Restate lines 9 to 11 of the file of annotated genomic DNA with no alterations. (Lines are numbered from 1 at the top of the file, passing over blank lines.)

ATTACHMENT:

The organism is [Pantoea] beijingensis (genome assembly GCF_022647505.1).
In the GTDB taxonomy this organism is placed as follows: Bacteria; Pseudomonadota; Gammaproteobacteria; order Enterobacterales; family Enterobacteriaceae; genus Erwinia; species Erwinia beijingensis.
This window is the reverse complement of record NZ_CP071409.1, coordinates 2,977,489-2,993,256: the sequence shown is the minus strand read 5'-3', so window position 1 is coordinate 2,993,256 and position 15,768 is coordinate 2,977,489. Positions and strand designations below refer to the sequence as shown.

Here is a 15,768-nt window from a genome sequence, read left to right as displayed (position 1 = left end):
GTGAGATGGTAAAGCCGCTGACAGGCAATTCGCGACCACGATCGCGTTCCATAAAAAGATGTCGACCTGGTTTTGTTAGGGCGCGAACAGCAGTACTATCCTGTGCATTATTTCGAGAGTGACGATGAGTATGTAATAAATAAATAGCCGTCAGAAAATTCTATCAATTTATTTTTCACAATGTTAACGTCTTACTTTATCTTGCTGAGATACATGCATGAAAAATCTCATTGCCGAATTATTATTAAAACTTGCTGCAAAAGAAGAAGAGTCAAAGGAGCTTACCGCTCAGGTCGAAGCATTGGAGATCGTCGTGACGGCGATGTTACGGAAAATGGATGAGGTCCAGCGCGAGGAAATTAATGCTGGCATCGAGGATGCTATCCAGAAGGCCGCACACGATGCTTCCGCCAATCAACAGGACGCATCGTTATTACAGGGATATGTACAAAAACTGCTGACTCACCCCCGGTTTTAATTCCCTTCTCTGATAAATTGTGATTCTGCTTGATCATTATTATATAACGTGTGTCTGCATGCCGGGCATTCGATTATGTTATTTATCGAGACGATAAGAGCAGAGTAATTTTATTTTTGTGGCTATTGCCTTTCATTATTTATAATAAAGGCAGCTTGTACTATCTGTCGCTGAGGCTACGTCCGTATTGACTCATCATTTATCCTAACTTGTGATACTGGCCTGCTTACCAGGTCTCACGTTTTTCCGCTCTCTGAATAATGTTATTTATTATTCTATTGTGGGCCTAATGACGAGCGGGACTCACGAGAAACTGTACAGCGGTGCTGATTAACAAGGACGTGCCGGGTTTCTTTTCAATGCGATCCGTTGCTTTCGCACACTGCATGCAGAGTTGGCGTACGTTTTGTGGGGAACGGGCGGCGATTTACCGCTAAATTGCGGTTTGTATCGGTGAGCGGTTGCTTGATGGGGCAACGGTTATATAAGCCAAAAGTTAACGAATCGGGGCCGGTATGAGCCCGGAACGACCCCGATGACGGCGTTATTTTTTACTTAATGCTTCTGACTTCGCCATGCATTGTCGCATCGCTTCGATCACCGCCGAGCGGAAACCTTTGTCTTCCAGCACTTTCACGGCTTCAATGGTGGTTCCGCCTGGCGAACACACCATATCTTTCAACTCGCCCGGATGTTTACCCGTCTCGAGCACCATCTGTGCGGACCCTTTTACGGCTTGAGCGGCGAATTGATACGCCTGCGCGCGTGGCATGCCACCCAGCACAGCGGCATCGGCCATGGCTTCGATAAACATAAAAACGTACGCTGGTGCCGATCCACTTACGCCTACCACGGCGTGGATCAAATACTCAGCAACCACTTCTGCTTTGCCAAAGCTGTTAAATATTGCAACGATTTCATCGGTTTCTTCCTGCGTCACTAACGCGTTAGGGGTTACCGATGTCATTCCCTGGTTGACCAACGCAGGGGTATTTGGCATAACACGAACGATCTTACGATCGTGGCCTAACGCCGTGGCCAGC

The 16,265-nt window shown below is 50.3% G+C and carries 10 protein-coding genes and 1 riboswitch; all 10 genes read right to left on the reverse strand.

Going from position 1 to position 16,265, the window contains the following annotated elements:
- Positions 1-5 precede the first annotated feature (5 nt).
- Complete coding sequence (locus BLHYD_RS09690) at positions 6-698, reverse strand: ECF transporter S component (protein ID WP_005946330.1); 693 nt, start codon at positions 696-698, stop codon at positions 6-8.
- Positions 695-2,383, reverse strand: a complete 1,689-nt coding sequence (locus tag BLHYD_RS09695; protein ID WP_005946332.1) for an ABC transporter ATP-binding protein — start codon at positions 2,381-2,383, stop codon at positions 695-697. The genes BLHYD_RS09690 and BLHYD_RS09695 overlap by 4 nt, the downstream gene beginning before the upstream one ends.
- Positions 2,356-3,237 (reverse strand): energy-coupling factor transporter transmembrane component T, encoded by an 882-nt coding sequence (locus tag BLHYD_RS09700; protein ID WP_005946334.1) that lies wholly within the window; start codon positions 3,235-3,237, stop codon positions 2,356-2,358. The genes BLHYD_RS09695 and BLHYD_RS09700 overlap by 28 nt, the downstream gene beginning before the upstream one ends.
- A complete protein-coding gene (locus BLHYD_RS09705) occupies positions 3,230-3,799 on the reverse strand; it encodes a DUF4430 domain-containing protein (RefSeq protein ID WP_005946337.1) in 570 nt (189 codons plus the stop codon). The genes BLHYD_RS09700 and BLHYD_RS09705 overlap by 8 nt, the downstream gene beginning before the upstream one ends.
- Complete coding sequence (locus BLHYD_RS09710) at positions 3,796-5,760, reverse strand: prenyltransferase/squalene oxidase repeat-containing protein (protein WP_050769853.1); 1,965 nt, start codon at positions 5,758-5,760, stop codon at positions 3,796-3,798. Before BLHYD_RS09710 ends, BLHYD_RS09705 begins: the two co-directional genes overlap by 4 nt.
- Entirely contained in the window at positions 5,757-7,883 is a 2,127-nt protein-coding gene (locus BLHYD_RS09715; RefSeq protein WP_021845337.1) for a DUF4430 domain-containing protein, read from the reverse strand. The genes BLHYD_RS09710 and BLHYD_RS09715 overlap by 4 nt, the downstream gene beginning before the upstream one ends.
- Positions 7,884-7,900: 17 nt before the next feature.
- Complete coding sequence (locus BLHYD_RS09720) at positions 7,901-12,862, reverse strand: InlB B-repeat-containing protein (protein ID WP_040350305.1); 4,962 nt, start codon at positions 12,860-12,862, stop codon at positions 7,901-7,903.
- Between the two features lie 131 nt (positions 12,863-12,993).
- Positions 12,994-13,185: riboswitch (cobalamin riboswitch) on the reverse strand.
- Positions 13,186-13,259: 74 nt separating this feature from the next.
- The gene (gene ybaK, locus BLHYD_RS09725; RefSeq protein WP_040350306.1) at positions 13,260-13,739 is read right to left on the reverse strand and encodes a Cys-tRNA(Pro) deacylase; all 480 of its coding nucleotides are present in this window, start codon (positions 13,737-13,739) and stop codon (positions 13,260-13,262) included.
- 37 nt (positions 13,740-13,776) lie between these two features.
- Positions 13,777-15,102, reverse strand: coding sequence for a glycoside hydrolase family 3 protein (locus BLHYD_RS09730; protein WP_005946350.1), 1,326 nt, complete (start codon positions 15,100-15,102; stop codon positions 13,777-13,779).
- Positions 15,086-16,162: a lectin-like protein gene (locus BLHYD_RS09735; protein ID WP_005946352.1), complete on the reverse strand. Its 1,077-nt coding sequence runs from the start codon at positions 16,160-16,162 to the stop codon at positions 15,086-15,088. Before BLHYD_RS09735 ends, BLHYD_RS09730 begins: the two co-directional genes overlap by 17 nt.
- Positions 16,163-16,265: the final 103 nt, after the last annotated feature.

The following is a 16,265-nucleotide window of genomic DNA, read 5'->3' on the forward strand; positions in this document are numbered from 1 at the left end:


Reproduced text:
- Complete coding sequence (locus BLHYD_RS09690) at positions 6-698, reverse strand: ECF transporter S component (protein ID WP_005946330.1); 693 nt, start codon at positions 696-698, stop codon at positions 6-8.
- Positions 695-2,383, reverse strand: a complete 1,689-nt coding sequence (locus tag BLHYD_RS09695; protein ID WP_005946332.1) for an ABC transporter ATP-binding protein — start codon at positions 2,381-2,383, stop codon at positions 695-697. The genes BLHYD_RS09690 and BLHYD_RS09695 overlap by 4 nt, the downstream gene beginning before the upstream one ends.
- Positions 2,356-3,237 (reverse strand): energy-coupling factor transporter transmembrane component T, encoded by an 882-nt coding sequence (locus tag BLHYD_RS09700; protein ID WP_005946334.1) that lies wholly within the window; start codon positions 3,235-3,237, stop codon positions 2,356-2,358. The genes BLHYD_RS09695 and BLHYD_RS09700 overlap by 28 nt, the downstream gene beginning before the upstream one ends.